• We noticed that many damaged properties appeared to be shops along commercial corridors. Was there actually a strong correlation between commercial properties and damage?

• Did protestors target public space as “the battlefield on which
the conflicting interests of the rich and poor are set,” as
Springer argues protestors have done across time and place?[5]

To answer these questions, our group worked with a dataset of
damaged properties published by the city of Minneapolis, which
included addresses of damaged properties as well as the types of
damage they received during the four-day period, between May 25th and May 29th, when protests were at their peak intensity. We added property owner and primary taxpayer information to this dataset, after which we began to run into the confines of our limited access to, and knowledge of, GIS mapping software. We decided to put the project on hold in the fall of 2020.


The following essay details my explorations, with data initially
collected with the Architecture Lobby, layered with demographic
information from the US Census Bureau, and property information from open data portals of the city of Minneapolis and Hennepin County, Minnesota. [6] It begins by mapping property damage from the protests in relation to significant features from that time, specifically, sites of protest, police stations, and commercial corridors. It then studies these locations in juxtaposition with visualizations of race and income. Finally, it compares property damage to land use and property value.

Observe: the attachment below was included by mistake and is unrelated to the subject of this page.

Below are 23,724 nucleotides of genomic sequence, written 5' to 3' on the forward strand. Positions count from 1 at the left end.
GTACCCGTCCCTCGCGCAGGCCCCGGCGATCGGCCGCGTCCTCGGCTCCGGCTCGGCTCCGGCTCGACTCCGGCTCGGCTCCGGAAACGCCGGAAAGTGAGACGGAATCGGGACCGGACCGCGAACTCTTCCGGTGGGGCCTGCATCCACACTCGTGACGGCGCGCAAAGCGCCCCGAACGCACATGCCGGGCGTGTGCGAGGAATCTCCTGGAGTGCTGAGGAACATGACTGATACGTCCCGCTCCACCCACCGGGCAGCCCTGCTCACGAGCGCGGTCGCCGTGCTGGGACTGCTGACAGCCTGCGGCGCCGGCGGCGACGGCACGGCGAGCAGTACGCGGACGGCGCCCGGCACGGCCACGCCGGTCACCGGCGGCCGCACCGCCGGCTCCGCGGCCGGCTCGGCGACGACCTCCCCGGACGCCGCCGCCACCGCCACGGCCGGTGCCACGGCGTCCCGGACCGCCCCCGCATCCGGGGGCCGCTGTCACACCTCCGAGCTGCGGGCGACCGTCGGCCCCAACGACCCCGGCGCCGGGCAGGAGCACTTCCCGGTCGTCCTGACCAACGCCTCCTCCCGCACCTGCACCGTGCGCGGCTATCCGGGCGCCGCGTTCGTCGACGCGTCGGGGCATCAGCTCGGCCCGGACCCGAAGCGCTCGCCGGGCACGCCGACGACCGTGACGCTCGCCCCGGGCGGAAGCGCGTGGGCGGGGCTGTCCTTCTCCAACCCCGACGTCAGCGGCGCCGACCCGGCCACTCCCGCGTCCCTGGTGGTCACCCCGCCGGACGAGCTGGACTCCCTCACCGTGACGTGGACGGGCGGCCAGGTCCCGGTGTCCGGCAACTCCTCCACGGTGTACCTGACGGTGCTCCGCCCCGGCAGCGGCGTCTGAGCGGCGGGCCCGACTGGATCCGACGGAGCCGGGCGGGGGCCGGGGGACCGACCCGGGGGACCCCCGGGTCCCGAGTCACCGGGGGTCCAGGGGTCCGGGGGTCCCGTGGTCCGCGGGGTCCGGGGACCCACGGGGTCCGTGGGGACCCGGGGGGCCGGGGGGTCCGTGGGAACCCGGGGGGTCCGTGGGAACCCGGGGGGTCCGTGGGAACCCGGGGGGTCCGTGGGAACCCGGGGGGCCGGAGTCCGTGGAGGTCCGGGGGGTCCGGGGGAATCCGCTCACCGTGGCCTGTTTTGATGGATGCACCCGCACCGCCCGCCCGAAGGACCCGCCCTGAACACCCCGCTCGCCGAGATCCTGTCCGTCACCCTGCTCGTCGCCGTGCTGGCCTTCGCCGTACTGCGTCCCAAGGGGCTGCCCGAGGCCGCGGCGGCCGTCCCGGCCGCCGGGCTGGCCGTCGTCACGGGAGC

My goal for this piece is to understand how mass protests claim
power by disrupting existing patterns of ownership and control in space and to shed light on areas for further study.

I began by grounding my inquiry in the primary patterns of protest and property damage that I observed while living in Minneapolis during this period. I noticed that most protest damage occurred along commercial corridors, in particular on Lake Street, and at police stations which became flash points for the crowd’s concentrated anger. Mapping these factors bears out the narrative I heard at the time. Of the 1,182 damaged properties, 65% were along commercial corridors, 66% were